2. In this regard, staff should act impartially and should not use their official position for personal gains nor accord preferential treatment to organisations or persons with whom they have connections. They should not use or permit the use of their official position or title or an authority associated with their public office in a manner that is intended to coerce or induce another person, including a subordinate, to provide should they use their official position or title in a manner that could reasonably be seen as to imply that the HKSI sanctions or endorses their personal activities or those of another.

1.12 Avoiding Misconduct in Public Office (Principles B, C, E)

  1. A staff as a public official who misconducts himself/herself in relation to official duties may commit the common law offence of “misconduct in public office” “MIPO”. The elements constituting the offence of MIPO are:
    1. a public official; 
    2. in the course of or in relation to his/her public office;
    3. wilfully misconducts himself/herself by act or omission (for example, by wilfully neglecting or failing to perform his/her duty);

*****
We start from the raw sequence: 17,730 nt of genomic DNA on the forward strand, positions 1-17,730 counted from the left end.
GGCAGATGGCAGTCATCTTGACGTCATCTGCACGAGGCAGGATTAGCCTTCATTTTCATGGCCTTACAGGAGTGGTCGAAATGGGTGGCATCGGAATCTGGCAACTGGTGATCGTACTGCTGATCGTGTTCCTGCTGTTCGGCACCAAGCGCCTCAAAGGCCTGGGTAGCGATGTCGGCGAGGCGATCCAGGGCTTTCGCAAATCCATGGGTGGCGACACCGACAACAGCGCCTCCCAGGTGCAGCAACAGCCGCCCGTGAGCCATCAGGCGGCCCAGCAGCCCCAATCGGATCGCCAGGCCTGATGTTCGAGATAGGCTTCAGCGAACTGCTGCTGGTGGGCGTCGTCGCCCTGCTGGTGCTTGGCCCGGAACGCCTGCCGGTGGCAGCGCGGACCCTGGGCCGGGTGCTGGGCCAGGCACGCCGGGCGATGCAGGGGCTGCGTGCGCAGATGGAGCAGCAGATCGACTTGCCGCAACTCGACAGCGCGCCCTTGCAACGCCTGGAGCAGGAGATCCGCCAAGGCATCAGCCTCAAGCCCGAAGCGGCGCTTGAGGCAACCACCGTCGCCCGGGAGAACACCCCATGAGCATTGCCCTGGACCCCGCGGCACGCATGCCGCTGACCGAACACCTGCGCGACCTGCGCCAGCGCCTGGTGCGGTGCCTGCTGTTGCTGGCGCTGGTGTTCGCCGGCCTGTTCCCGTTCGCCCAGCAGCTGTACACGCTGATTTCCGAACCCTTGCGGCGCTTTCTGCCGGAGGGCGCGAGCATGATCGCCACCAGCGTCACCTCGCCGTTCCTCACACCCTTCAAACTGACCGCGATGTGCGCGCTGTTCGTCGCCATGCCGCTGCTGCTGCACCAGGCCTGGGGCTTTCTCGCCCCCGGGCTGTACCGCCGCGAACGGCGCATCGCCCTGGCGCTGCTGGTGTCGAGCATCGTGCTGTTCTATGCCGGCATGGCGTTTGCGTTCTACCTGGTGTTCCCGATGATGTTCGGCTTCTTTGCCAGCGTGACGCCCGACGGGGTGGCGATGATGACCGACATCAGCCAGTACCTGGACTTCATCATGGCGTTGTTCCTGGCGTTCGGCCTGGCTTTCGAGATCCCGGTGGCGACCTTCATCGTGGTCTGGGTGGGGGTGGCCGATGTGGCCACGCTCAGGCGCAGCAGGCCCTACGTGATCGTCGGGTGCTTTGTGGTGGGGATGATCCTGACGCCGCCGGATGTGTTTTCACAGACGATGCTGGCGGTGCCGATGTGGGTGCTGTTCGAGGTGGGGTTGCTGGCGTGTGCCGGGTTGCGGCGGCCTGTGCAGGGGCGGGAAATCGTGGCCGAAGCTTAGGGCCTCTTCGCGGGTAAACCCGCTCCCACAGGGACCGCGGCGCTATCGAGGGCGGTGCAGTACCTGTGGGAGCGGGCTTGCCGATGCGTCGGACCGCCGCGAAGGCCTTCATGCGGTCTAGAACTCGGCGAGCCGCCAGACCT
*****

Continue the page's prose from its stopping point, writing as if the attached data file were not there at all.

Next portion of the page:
4. without reasonable excuse or justification; and 
    5. such misconduct is serious, not trivial, having regard to the responsibilities of the office and the office-holder, the importance of the public objects which they serve and the nature and extent of the departure from those responsibilities. 
  2. The misconduct must be deliberate rather than accidental in the sense that the official either knows that their conduct is unlawful or wilfully disregards the risk that their conduct is unlawful. Wilful misconduct without reasonable excuse or justification will have legal consequences. 
  3. The essential feature of the offence is an abuse by the public official of the powers, discretions or duties exercisable by virtue of his/her official position conferred on him/her for the public benefit. A public officer may commit MIPO even if his/her misconduct does not involve any bribery or he/she does not have any pecuniary gains as a result. 

1.13 Personal Data Privacy (Principles B, C, E)

Staff should take all reasonable steps to protect personal data of staff, athletes, and other clients of the HKSI in accordance with HKSI’s guidelines of the Protection of Personal Data (Privacy) Policy.

1.14 Confidentiality of Information (Principles B, C)

  1. Staff should not disclose any classified or proprietary information of the HKSI without authorisation or misuse any HKSI’s information (e.g. using the information for personal gain or the benefit of others).
  2. Staff who have access to or in control of such information should at all times ensure its security and prevent any abuse, unauthorised disclosure or misuse of the information.